SB 2508 by Appropriations Committee: This controversial measure tied to Everglades restoration, even after being watered down during the regular legislative session, continued to draw concerns about potential wetlands destruction. Senate President Wilton Simpson pushed to pass the bill, but DeSantis’ veto said it could still hinder the Everglades restoration he has supported since taking office in 2019. “While the bill that was ultimately passed by the Legislature is an improvement over what was initially filed, SB 2508 still creates unnecessary and redundant regulatory hurdles that may compromise the timely execution and implementation of Everglades restoration projects, water control plans and regulation schedules,” he wrote.
SB 2512 by Appropriations Committee/HB 5011 by Rep. Jay Trumbull: These measures, known as “conforming” bills, were part of the 2022-23 state budget. One would have allocated $31.3 million for two airplanes to transport state leaders and another would have created a $1 billion pot of money to serve as a hedge against increased government costs driven by inflation. In veto letters, DeSantis wrote that the proposed airplane purchases were “an inadvisable expense, especially under current economic conditions” and that the fund “could exacerbate inflation by promising more public sector funds to pay more for supplies of materials, while also competing with other projects throughout the state. It also reduces the need for state agencies to make tough decisions with the funds already appropriated.”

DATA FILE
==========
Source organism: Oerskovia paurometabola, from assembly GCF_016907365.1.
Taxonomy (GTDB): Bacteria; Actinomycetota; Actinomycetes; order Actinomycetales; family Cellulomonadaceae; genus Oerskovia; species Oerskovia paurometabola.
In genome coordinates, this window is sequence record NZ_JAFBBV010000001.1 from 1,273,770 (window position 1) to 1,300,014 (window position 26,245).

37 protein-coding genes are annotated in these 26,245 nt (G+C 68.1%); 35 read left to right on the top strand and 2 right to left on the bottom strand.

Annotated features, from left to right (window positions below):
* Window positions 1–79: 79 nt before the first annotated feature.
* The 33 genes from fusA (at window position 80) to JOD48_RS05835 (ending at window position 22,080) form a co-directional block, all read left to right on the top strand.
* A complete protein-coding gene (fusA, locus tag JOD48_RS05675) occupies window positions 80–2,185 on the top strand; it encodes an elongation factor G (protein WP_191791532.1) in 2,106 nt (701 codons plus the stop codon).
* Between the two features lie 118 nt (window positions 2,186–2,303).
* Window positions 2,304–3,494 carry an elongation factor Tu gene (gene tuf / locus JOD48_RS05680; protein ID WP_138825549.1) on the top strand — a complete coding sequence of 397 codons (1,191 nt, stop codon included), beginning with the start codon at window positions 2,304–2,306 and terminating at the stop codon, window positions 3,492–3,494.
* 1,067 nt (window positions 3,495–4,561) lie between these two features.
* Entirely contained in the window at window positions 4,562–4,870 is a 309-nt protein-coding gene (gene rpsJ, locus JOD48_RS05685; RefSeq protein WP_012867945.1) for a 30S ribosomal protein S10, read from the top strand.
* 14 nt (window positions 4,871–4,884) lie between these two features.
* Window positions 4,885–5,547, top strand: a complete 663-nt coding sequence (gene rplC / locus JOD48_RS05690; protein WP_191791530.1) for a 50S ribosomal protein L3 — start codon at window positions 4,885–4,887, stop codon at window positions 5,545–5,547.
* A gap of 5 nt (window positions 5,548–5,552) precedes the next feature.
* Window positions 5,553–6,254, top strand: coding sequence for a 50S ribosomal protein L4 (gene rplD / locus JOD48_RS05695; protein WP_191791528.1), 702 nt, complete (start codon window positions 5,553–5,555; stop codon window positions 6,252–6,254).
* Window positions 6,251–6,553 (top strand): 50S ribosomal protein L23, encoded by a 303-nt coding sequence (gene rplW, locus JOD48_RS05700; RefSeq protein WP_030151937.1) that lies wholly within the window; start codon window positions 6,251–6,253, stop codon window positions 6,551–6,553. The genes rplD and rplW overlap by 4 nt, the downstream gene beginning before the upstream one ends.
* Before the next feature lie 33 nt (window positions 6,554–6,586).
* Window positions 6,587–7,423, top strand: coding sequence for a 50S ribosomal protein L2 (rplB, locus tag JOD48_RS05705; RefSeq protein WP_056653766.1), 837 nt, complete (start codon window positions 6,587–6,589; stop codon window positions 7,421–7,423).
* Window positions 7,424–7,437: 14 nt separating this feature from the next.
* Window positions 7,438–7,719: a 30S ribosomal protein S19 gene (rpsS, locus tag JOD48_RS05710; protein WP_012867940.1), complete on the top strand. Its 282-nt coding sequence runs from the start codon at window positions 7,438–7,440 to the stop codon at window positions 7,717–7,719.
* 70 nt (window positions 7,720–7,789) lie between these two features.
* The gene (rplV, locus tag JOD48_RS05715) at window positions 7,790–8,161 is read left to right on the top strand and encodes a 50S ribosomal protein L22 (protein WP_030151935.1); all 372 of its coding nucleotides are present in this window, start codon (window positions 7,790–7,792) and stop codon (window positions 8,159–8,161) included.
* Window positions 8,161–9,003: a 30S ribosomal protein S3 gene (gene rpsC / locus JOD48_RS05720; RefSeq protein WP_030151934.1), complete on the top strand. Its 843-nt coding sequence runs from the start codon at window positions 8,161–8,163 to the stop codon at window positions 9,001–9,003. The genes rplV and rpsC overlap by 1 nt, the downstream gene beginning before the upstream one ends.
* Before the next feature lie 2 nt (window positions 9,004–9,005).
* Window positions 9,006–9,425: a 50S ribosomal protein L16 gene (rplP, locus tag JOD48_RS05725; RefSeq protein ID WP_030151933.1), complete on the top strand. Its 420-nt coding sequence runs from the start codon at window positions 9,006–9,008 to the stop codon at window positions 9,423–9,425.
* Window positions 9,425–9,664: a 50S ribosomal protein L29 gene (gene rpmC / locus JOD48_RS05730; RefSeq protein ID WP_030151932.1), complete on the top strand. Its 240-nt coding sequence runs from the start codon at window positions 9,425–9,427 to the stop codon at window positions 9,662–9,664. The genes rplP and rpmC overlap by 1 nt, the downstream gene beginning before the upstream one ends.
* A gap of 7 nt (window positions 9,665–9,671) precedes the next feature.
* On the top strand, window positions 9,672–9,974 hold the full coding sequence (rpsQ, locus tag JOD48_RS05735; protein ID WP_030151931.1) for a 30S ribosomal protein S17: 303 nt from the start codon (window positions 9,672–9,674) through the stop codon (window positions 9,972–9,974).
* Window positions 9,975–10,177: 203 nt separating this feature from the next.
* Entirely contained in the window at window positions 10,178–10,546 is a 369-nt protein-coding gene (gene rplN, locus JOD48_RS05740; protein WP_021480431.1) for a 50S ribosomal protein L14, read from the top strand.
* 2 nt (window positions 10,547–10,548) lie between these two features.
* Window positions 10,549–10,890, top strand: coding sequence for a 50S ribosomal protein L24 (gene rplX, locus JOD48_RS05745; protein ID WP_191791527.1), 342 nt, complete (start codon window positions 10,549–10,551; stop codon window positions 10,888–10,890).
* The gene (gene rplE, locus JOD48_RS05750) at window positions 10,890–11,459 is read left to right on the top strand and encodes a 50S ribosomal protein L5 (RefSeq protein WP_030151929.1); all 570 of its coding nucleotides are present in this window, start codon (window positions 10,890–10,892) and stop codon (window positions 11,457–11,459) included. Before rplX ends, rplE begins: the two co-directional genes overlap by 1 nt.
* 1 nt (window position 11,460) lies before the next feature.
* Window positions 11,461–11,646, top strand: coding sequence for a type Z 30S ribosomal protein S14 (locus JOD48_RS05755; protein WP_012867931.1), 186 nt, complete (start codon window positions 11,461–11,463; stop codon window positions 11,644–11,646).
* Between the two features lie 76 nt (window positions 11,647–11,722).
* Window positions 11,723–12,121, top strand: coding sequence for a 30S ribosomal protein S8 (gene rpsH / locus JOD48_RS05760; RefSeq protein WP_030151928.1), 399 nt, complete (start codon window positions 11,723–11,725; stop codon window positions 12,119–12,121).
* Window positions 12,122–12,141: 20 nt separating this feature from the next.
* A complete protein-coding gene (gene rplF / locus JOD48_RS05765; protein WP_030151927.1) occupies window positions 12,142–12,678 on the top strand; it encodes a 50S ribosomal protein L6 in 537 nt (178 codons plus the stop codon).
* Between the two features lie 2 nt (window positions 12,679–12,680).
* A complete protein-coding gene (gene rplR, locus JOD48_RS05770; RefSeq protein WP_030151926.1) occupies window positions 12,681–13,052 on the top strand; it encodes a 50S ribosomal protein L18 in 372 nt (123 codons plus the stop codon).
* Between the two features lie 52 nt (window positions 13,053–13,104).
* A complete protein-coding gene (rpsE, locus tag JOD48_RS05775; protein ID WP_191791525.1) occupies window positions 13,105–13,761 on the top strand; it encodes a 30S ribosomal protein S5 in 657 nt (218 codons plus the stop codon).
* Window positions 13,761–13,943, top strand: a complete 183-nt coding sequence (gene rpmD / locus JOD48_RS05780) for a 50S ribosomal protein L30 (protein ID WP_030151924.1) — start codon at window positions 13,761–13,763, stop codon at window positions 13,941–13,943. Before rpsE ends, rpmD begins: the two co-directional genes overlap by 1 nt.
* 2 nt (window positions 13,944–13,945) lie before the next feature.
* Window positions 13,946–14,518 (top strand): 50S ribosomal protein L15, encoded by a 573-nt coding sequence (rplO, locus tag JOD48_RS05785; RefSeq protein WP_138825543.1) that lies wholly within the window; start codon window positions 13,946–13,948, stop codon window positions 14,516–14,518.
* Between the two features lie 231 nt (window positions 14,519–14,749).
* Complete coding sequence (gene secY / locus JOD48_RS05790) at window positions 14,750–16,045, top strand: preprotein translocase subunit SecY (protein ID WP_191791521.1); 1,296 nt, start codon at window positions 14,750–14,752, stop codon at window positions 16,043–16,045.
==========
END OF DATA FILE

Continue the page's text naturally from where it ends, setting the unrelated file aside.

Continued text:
The News Service of Florida contributed background to this report.